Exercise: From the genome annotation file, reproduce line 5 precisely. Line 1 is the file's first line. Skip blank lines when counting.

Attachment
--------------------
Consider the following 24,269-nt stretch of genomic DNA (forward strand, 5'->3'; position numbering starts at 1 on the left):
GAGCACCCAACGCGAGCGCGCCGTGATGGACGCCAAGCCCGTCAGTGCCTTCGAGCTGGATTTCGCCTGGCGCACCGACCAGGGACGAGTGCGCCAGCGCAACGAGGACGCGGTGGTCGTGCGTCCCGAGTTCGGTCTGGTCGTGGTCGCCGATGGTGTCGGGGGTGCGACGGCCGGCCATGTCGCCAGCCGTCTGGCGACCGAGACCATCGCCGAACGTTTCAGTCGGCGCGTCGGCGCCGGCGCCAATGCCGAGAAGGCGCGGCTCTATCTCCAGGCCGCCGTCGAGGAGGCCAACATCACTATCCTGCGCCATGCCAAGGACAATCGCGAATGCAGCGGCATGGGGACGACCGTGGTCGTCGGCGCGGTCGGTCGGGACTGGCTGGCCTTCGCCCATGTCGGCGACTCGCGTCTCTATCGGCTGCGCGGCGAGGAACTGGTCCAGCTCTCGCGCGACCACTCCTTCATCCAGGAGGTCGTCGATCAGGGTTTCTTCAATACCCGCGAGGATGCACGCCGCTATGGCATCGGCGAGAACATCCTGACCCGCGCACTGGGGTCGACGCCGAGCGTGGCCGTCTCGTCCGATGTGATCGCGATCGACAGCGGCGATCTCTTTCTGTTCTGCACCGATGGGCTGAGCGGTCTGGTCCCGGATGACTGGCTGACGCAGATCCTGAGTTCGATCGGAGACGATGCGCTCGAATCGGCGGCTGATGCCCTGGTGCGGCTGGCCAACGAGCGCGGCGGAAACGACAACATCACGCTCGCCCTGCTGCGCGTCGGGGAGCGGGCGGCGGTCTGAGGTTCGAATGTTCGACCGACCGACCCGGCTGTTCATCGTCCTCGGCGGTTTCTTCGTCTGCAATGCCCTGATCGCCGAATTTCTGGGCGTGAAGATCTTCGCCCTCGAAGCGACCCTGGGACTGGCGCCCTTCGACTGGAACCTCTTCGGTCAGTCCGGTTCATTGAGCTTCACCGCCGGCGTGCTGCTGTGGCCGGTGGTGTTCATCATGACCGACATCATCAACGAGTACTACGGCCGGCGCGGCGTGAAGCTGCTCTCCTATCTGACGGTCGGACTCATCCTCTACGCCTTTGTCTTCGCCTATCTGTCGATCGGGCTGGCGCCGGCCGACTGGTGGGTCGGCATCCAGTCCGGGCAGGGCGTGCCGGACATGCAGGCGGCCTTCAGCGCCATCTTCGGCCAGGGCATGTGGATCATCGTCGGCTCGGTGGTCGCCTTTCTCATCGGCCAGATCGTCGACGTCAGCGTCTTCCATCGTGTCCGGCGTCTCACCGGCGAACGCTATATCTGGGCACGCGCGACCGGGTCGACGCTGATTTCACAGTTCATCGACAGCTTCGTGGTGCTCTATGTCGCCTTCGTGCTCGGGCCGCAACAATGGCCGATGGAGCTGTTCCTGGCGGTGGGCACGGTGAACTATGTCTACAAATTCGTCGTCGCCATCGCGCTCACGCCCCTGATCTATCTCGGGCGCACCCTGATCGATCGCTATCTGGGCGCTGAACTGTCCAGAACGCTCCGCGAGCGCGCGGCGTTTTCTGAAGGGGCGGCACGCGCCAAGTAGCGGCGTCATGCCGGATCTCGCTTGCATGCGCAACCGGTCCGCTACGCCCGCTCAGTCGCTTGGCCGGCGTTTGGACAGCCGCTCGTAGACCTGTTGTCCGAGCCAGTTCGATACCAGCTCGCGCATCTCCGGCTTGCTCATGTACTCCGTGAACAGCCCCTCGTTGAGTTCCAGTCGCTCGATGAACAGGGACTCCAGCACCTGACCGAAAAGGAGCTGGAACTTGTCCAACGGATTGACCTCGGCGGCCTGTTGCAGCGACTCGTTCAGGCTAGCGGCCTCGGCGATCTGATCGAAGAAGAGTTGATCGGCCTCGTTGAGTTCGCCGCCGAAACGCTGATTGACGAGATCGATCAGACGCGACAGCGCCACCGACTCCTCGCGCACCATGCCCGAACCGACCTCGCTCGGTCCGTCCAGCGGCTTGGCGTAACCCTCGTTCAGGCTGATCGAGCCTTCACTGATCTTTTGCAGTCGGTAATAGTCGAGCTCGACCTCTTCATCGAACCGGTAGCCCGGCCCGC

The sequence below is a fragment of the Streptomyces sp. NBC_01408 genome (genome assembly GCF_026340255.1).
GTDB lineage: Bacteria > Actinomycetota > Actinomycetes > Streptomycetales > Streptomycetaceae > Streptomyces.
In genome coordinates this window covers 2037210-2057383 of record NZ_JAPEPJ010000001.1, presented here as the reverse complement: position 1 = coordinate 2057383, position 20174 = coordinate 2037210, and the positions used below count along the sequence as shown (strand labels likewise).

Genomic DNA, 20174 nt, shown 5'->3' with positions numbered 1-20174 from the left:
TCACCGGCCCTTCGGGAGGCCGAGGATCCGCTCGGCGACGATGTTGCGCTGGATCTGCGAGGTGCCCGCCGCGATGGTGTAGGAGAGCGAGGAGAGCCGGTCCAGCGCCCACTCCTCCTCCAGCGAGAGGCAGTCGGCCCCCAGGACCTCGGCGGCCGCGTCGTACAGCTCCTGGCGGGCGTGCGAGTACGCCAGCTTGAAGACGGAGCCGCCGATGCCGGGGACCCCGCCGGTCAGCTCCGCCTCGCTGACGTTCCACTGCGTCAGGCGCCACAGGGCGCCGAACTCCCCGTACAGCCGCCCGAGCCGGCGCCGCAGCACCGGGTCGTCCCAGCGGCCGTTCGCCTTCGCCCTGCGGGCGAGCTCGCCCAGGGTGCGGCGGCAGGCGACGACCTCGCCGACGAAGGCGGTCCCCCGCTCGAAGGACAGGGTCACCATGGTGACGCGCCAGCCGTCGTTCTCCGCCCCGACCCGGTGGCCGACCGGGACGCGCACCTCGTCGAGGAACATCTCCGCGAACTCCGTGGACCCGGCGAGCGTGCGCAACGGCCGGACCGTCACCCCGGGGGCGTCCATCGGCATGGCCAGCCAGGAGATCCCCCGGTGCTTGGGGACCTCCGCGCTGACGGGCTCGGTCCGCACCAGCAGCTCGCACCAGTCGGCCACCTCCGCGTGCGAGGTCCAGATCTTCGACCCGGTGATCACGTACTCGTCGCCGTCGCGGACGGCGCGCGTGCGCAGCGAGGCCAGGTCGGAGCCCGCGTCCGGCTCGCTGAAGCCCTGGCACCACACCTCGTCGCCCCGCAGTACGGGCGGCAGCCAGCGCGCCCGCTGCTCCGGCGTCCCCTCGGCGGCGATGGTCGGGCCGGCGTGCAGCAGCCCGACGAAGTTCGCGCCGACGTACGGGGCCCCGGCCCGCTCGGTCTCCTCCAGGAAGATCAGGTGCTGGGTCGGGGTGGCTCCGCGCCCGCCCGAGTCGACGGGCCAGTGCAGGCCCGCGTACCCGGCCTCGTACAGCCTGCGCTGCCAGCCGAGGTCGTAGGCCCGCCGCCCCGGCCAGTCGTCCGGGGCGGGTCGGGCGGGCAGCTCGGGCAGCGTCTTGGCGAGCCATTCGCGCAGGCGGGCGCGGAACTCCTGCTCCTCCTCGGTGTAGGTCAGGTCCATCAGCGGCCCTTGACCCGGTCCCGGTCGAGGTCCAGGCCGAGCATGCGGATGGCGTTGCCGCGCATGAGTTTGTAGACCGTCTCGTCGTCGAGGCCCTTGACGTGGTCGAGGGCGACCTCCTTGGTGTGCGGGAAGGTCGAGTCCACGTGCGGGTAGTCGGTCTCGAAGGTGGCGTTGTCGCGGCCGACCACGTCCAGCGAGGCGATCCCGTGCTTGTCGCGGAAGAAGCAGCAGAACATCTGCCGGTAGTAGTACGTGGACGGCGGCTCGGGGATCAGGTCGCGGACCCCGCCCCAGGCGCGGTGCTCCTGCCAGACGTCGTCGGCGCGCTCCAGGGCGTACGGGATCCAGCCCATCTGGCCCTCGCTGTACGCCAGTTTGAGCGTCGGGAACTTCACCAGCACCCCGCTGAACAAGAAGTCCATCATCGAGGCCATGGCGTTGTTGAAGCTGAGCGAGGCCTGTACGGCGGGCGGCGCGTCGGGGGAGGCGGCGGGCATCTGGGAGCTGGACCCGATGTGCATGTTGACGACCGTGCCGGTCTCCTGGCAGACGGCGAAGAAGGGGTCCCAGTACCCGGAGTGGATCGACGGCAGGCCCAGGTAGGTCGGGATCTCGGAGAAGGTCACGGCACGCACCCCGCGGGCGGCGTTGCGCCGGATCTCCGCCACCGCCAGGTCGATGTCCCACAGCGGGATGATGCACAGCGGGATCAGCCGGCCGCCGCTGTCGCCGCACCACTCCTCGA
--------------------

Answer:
In genome coordinates this window covers 2037210-2057383 of record NZ_JAPEPJ010000001.1, presented here as the reverse complement: position 1 = coordinate 2057383, position 20174 = coordinate 2037210, and the positions used below count along the sequence as shown (strand labels likewise).